Exploring Urban and Sensual Boundaries
Andrea Cristina Bortun’s When Night Meets Dawn (2021)Vol. 127 (September 2022) by Anna Doyle
Set over the course of one whole day, from dawn to dusk, When Night Meets Dawn, winner of the Grand Prize at BIEFF (Bucharest International Experimental Film Festival) in November 2021, is an experimental short that follows an adolescent Bucharester’s explorations of the suburbs in the heat of a summer day. If other films at BIEFF 2021 focused on artificial intelligence, 3D animation, or identity-related topics, Andreea Cristina Burton’s poetic short sets such themes aside, instead choosing to explore how a hesitant adolescent boy relates to the urban landscapes surrounding him. Defying clichéd representations of coming-of-age films, the film does justice to the complexity of adolescence as a transitional period of physical and psychological awakening. The impressive cinematography and lighting provide the sensual side to this journey, be it through the warmness of daylight or the voluptuous mystery of dusk.
The film follows the boy, who is around fifteen years old and has dyed blonde hair, as he wanders through the outskirts of Bucharest. The character does not seem to be able to capture his own identity and seems somewhat lost. His boredom rhymes with his questioning and self-discovery as well as with his discovery of the outskirts of the city. If the film starts off realistic as it delves into the industrial districts on the city’s periphery, it becomes eerier and eerier in the second part of the film, when nature wraps the boy in exotic lushness. During the whole film, the boy is looking for a friend called “Viju” (as it turns out, the only name heard in the film is thus the name of a character that is not in fact there). Constantly looking for an unknown voice to understand him, and trespassing sensorial and urban boundaries, the main character in fact seems to be looking for his own identity, as the film portrays him as being different from the rest.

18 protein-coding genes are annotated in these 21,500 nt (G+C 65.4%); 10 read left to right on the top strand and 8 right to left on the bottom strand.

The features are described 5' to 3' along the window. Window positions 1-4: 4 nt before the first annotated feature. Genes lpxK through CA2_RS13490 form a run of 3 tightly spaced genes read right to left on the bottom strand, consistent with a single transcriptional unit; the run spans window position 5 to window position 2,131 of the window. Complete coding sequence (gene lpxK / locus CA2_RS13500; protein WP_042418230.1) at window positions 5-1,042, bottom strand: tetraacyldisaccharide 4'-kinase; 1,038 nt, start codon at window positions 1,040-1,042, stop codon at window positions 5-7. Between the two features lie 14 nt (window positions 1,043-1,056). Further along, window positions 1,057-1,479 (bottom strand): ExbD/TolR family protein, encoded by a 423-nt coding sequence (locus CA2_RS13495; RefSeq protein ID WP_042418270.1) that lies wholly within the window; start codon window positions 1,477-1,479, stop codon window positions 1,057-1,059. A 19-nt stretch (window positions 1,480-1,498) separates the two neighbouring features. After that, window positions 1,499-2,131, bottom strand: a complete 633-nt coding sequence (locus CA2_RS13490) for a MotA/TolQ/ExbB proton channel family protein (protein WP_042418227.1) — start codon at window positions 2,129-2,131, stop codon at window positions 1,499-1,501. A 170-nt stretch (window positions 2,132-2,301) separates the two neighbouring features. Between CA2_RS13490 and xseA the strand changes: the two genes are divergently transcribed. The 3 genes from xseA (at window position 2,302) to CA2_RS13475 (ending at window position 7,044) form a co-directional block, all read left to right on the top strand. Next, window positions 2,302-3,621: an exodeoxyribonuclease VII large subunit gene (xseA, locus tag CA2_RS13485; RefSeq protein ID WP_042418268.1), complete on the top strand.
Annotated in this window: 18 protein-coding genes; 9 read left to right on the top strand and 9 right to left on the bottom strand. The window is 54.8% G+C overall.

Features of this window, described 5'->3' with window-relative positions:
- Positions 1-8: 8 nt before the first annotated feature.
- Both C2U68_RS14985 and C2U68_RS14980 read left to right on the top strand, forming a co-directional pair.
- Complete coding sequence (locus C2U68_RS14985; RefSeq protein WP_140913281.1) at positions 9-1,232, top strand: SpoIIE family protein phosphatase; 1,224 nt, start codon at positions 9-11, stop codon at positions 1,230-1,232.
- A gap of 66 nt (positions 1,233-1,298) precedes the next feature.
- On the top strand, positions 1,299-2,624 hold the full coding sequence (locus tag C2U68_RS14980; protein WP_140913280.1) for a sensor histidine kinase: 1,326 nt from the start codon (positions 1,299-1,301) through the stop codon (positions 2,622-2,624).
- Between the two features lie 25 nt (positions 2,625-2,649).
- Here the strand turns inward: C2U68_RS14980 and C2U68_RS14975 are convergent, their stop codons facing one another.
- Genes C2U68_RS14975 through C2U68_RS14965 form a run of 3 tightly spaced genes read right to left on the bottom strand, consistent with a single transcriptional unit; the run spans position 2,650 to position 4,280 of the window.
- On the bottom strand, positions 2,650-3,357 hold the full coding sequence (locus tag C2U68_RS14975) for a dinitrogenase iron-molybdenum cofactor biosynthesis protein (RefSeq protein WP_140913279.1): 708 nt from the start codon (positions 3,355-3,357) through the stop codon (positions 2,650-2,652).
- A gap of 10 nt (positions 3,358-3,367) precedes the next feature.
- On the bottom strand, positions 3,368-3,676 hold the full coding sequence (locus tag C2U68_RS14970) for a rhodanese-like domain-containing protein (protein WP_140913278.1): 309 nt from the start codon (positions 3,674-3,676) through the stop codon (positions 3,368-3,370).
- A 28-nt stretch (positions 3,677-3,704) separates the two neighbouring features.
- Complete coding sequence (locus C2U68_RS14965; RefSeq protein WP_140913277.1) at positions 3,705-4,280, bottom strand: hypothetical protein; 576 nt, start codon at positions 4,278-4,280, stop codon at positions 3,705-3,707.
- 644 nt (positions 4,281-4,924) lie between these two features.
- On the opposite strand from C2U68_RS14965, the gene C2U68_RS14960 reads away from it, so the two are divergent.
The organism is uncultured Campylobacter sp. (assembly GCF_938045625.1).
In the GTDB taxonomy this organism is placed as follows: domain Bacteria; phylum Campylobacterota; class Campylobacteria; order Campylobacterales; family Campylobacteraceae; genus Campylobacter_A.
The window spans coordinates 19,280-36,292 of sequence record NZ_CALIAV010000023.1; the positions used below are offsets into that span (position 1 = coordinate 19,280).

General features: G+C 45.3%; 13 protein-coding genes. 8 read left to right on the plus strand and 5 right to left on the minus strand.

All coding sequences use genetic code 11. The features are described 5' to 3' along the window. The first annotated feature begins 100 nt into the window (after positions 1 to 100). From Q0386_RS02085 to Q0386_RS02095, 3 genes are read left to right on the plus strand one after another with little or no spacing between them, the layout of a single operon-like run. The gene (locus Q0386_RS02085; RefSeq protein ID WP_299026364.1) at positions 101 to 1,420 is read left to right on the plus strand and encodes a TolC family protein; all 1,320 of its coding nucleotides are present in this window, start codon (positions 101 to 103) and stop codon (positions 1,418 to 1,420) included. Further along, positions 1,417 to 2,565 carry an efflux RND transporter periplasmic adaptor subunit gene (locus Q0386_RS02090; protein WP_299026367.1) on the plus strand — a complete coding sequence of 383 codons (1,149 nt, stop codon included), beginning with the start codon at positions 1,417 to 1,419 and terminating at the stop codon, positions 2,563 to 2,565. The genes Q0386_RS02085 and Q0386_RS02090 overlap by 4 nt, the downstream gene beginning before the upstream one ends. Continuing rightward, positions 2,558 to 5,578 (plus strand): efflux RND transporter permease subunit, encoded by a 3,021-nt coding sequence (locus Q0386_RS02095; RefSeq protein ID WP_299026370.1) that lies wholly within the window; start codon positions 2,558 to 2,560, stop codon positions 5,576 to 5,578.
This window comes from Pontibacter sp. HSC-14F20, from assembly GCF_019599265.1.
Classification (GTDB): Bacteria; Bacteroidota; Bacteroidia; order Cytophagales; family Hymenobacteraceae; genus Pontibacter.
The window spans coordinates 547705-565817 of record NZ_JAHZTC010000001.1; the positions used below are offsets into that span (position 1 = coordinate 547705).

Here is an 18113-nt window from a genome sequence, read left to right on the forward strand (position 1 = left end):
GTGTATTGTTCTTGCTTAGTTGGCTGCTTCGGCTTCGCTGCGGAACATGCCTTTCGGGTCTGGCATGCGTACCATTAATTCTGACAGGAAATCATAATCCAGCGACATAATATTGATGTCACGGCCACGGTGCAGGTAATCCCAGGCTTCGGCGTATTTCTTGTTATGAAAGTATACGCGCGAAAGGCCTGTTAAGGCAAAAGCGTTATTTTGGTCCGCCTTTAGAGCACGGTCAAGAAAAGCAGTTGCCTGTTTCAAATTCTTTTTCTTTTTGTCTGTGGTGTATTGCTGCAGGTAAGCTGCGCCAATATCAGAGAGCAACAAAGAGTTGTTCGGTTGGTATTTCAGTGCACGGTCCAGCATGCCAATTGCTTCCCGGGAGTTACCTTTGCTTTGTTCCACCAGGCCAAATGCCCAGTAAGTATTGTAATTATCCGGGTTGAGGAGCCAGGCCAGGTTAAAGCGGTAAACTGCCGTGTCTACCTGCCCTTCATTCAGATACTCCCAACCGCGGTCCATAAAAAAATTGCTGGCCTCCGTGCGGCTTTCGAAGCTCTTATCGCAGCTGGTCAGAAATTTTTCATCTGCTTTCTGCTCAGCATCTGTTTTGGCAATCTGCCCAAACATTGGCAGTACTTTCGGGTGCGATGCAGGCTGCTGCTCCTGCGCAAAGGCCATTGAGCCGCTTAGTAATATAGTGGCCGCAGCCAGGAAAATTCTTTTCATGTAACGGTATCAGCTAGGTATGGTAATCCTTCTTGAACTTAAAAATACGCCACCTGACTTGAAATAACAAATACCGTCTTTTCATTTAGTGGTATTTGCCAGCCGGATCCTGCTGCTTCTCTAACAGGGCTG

In the film, the rites of passage for this teenager are not so much accomplishments as acts of roaming. In the summer morning light, outside of a decaying Bucharest social housing complex from the late 1970s, the character is always on the lookout: he screams out for his friend Viju and calls a number on his smartphone with Google talk. The solitary quest of the boy becomes a sensorial initiation. It is through a sensorial exploration of his environment that the main character’s relationship to others and to the world is examined in the film. The first of the senses that is called upon is taste, with an image of fingers delicately playing with a fig, leading to a close-up on a mouth greedily eating the fig. The unknown pleasure of tasting fruit resonates with biblical connotations of unlocking knowledge of the world through taste. Plus, in iconography the fig is often seen as a forbidden and ambiguous fruit, both dangerous and sexual.1 Then, the character finds himself in the midst of pigeons in a dovecote. The pigeons are trapped in a wire netting and he is seen caressing them, an image that echoes the boy’s struggle to escape the prison of social norms.